Dwarf Cichlids



Keeping dwarf cichlids like the Apistogramma has increased a lot, not only in the past year, but for some years now. When you study the dwarf cichlids a little more closely, you will understand why. Several years ago, I made a slide program about dwarf cichlids and I called it "Small cichlids with temper". This heading should give those of you not familiar with these cichlids, some hints.

The dwarf cichlids have everything the large cichlids have. They are colorful (maybe not all), have temper, do not need huge aquariums, and are usually easy to keep. There are of course things that you have to take care of, such as temperature, size of the tank, feeding, hiding places, water quality, and whether or not you want to keep them with other fish. A female can be so tough when she is guarding fry, that she can even kill the male.

So here comes one or two of the things you have to take care of. The tank must have a size that goes with the fish's temper, and not to forget hiding places. This can be for females to hide from a lustful male, or a male hiding from a furious female. One of the reasons that so many are keeping dwarf cichlids is, I think, that you can keep these fish in a rather small aquarium.

If you are keeping these fish right, provide them with the right conditions, food and water quality, and they are not difficult to keep. Some of them might be a little tricky to breed, but this is a challenge to you as an aquarist. Water temperature should be kept from 25-30°C and the pH should be around neutral or lower. What size tank shall they have? Well, it's better if the tank is wide, or the bottom surface is large. These fish do not need a big tank, so if you are going to make the tanks yourself, make them wide.

A tank with the measurements 50x30x25 cm (L x W x H) should be adequate for a pair of Apistgrammas. If you plan to breed these fish on a large scale, I would recommend that you buy several pairs, or at least 5-10 small fish, and put them together in a larger tank and let them choose their own partner when the time comes. This will usually give you a pair that goes well together, and might give you fry from the first batch with eggs. These fish love live food. You can give them mosquito larvae, bloodworms, Grindalworms, Cyclops, and if you don't want to go out and catch live food, you might buy some in your local store, or you can hatch brine shrimp.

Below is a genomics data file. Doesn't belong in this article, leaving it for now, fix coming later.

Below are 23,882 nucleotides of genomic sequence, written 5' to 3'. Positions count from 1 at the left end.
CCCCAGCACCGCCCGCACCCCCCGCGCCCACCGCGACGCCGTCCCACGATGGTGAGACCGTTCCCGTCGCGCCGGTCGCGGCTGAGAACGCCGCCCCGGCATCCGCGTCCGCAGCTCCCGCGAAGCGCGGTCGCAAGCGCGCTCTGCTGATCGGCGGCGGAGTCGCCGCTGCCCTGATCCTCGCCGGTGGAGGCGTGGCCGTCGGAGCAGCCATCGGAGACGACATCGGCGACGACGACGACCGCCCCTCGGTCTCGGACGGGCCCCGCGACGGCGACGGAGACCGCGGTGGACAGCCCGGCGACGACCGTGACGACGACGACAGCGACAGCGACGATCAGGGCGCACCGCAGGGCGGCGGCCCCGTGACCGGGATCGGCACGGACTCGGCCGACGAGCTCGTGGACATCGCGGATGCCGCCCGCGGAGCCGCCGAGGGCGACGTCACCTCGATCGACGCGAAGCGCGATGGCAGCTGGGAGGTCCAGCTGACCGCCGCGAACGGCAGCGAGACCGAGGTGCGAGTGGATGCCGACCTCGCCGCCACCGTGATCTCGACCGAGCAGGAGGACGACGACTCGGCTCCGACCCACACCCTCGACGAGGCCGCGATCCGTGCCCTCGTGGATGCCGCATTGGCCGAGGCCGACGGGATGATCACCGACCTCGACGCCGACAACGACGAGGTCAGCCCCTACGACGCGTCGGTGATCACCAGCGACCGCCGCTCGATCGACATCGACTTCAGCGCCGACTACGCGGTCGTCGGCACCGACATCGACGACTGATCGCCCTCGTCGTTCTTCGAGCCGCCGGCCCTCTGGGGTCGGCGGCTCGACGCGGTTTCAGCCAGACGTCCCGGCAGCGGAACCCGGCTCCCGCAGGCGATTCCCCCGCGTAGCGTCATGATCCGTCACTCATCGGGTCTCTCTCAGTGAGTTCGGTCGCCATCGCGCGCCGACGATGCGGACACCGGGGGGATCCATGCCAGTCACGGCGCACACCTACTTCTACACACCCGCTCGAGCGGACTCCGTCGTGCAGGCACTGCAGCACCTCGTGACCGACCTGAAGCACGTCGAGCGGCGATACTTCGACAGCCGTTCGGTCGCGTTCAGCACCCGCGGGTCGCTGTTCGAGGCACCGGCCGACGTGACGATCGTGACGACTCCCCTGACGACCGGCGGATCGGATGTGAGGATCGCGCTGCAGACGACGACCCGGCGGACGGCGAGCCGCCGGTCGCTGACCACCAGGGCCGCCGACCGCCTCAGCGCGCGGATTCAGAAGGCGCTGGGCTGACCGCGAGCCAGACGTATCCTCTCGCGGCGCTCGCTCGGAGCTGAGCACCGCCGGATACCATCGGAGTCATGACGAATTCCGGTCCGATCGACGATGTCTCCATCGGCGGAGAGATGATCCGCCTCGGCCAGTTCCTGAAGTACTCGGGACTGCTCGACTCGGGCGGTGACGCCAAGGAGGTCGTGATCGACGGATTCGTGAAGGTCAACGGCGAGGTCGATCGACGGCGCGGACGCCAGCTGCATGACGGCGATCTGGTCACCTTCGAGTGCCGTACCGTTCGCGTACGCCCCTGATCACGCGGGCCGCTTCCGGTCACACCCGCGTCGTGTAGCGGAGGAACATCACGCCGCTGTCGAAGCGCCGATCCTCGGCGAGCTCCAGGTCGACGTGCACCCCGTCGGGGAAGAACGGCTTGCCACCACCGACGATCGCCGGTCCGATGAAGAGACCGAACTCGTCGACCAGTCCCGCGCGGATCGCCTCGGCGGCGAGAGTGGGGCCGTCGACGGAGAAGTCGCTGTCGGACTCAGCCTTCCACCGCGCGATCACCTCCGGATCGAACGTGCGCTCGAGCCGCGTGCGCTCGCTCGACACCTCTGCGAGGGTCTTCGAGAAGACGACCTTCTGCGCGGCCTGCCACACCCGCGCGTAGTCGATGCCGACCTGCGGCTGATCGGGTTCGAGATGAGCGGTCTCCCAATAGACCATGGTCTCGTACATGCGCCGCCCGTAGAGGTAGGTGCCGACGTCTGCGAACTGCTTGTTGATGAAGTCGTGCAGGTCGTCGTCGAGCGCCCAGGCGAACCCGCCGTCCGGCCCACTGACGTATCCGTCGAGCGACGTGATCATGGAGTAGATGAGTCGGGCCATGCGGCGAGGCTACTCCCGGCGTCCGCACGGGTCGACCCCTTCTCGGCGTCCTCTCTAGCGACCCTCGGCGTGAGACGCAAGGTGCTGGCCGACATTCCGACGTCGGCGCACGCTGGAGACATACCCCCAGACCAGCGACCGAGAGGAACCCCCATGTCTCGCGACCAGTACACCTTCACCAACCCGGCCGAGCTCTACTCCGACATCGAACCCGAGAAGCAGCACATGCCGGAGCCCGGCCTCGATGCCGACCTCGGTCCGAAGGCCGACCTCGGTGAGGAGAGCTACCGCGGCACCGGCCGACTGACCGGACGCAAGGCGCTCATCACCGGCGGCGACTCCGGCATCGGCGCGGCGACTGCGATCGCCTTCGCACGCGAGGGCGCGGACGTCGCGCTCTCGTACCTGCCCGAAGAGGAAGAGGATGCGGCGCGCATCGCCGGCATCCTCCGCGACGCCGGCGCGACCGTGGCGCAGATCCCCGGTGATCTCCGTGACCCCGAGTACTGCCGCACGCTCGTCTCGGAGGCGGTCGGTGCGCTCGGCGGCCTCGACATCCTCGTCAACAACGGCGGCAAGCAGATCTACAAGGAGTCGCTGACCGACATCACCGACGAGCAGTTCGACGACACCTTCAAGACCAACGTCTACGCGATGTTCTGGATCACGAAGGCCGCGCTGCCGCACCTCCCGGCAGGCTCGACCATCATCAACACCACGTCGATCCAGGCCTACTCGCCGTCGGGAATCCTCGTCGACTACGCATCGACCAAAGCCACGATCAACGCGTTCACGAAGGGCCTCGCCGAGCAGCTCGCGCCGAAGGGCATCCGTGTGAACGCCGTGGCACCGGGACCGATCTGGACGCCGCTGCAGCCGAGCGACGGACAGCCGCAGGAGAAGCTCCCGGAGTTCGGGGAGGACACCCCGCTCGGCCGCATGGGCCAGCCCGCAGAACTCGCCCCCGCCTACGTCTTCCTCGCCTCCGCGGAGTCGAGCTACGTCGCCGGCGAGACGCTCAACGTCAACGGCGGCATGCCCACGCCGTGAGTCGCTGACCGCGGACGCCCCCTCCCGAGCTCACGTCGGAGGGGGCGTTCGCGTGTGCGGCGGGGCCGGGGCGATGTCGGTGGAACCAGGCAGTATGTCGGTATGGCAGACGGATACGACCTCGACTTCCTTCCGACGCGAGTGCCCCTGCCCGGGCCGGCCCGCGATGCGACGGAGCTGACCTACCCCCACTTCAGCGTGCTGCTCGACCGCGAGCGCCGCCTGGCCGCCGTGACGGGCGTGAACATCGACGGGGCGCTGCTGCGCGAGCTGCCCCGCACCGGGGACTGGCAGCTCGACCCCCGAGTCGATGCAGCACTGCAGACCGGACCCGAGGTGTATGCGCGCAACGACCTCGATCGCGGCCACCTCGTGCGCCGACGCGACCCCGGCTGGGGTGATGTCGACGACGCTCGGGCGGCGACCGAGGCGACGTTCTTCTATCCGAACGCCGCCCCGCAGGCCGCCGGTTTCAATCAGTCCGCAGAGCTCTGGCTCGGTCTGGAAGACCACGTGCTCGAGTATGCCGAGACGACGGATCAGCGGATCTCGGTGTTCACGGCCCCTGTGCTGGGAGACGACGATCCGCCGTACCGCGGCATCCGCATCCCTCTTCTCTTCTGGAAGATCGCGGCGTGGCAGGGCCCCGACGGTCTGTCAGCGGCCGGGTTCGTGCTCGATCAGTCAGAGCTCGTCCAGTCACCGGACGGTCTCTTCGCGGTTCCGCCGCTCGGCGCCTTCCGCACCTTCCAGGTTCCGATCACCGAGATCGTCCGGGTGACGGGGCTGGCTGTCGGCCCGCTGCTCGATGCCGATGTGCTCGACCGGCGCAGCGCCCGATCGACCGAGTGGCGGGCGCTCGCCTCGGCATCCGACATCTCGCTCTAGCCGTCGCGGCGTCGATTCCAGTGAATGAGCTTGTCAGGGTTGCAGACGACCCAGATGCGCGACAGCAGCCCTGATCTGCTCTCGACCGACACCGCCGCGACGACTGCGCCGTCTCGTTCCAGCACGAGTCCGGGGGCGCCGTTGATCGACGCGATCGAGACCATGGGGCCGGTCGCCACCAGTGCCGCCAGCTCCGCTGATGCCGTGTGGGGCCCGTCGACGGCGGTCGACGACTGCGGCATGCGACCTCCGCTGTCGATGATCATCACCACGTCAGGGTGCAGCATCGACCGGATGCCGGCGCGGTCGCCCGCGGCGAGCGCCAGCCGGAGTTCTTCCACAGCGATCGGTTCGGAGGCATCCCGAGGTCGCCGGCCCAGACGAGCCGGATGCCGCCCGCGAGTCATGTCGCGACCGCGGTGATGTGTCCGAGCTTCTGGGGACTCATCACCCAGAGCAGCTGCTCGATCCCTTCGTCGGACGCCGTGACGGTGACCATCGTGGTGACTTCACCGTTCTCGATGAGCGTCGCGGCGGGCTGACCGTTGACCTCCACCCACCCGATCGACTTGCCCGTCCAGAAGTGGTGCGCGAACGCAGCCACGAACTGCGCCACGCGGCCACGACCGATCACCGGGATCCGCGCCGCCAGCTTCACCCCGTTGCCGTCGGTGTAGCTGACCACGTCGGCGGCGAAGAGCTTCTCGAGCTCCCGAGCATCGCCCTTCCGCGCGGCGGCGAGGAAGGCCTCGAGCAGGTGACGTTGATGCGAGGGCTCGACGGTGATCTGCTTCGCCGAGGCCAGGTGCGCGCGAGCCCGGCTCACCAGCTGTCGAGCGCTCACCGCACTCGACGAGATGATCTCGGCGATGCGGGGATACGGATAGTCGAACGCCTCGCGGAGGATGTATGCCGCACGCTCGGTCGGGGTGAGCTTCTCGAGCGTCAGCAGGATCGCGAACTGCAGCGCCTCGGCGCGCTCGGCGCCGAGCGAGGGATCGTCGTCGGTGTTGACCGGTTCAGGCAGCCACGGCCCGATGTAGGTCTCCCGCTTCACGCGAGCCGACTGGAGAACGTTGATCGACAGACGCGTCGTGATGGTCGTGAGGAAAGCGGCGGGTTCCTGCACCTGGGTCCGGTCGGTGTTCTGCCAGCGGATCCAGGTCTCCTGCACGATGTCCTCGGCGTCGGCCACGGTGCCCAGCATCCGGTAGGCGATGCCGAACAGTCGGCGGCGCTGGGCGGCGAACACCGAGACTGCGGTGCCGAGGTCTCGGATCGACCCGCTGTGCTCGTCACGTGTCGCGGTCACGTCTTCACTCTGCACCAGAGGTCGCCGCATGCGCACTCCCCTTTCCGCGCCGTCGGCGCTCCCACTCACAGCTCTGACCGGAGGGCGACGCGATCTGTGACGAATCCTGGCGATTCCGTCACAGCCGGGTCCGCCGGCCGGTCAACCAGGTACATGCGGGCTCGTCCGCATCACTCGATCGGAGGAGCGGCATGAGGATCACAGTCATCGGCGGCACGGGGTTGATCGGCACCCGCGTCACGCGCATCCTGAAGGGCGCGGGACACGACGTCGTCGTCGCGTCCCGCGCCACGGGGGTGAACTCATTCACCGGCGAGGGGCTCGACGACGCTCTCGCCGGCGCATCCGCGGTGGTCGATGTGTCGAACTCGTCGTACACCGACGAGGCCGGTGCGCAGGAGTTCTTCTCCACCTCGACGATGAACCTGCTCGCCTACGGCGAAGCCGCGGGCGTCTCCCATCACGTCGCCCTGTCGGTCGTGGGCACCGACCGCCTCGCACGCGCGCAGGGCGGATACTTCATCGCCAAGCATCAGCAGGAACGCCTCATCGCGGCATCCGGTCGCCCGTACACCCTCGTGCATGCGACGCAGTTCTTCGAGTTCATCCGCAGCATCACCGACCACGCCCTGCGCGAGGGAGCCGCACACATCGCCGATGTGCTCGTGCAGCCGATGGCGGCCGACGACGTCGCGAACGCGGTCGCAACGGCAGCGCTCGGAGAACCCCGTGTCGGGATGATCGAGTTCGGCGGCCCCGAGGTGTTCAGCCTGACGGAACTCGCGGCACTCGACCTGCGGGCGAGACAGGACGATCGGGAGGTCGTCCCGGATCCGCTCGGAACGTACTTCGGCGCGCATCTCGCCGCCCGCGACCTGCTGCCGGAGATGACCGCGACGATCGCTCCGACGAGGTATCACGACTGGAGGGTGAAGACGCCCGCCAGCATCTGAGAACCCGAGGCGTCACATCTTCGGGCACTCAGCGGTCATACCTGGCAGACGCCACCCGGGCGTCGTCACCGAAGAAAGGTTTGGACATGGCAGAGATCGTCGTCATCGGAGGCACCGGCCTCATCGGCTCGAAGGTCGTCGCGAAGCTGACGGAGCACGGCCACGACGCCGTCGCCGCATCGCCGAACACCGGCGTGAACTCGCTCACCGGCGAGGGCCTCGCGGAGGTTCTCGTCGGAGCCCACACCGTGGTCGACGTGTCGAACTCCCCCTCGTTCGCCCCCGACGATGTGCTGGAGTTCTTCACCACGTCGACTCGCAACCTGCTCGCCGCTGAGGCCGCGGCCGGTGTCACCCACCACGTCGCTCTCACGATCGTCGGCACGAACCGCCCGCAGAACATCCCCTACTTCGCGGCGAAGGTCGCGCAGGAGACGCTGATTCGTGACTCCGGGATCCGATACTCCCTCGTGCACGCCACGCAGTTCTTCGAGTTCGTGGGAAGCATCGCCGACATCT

This is also necessary when you get fry from your fish, to give the fry the right start. To make hiding places I use rocks and bogwood, but I also use half coconut shells with a hole drilled at the top. The hole must not be too big, only big enough so the fish can get in. If the hole is too big the fish will feel insecure, and they might not want to lay eggs.

You can also use live plants in a tank with dwarf cichlids, or only rocks and bogwood and maybe Javamoss covering the bogwood and the rocks. But in biotopes where I have been collecting Apistogrammas, there have not been many plants. For those of you that wanted to get in touch with other people keeping dwarf cichlids, make contact with the "Apistogramma Study Group".


********** More info about the Apistogrammas will come****************





Apistogramma iniridae, Kullander 1979

Apistogramma iniridae.

Apistogramma iniridae was described by Dr Kullander in 1979, and it was collected in Colombia in the province Guainia. The province Guainia has Rio Orinoco as the border to Venezuela.

I was out in Puerto Inirida in 1991 and 1993, and among several places and tributary rivers to Rio Inirida where I was collecting, I was also at one of the places that Apistogramma iniridae was collected for the first time, that was in Caño (Rio) Bocon.

We were collecting in a pond with still water left after the water in the river went down due to the dry season. In the pond there were plenty of different, small Apistogrammas and among them only the Apistogramma iniridae was described.



Apistogramma sp. "Blutkehl"

Among all the different Apistogrammas we collected, the only one known in the hobby here in Europe was the Apistogramma sp. "Blutkehl". Click on the photo and take a good look at the fish.

Apistogramma sp. "Blutkehl".

Other fishes collected in the pond were: Corydoras sp., Loricaria sp., Nannostomus unifasciatus, Amblydoras sp., and Crenicichla sp. There was also a tetra species there. The water was shallow and very hot. Water temperature was 36°C, pH was 5.7, dH 0 and microsiemens was 30.



Apistogramma viejita Kullander, 1979

Apistogramma viejita comes from Colombia, east of Villavicencio, near Puerto Gaitan. There are so far three different color types of the fish, they are named Apistogramma viejita I, II and III. The fish in the photo is called Apistogramma viejita I.

Apistogramma viejita I.

Apistogramma viejita II is more colorful and A. viejita III is duller in color. The Apistogramma viejita was described by Dr Kullander in 1979. The colortype I is found between Puerto Lopez (south-east of Villavicencio) and Puerto Gaitan. The colortype II was collected in ponds where the Rio Guarrojo starts. Rio Guarrojo is situated east of Rio Manacacias, and Rio Manacacias flows out into Rio Meta passing the town Puerto Gaitan and Rio Guarrojo, flows into Rio Vichada and Rio Vichada ends in Rio Orinoco, and so does Rio Metae.

Type III of Apistogramma viejita comes from ponds and waters that go west from Rio Manacacias, these rivers and waters flow into Rio Guaviare.



Apistogramma borellii

Apistogramma borellii.




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under the International Code of Zoological Nomenclature.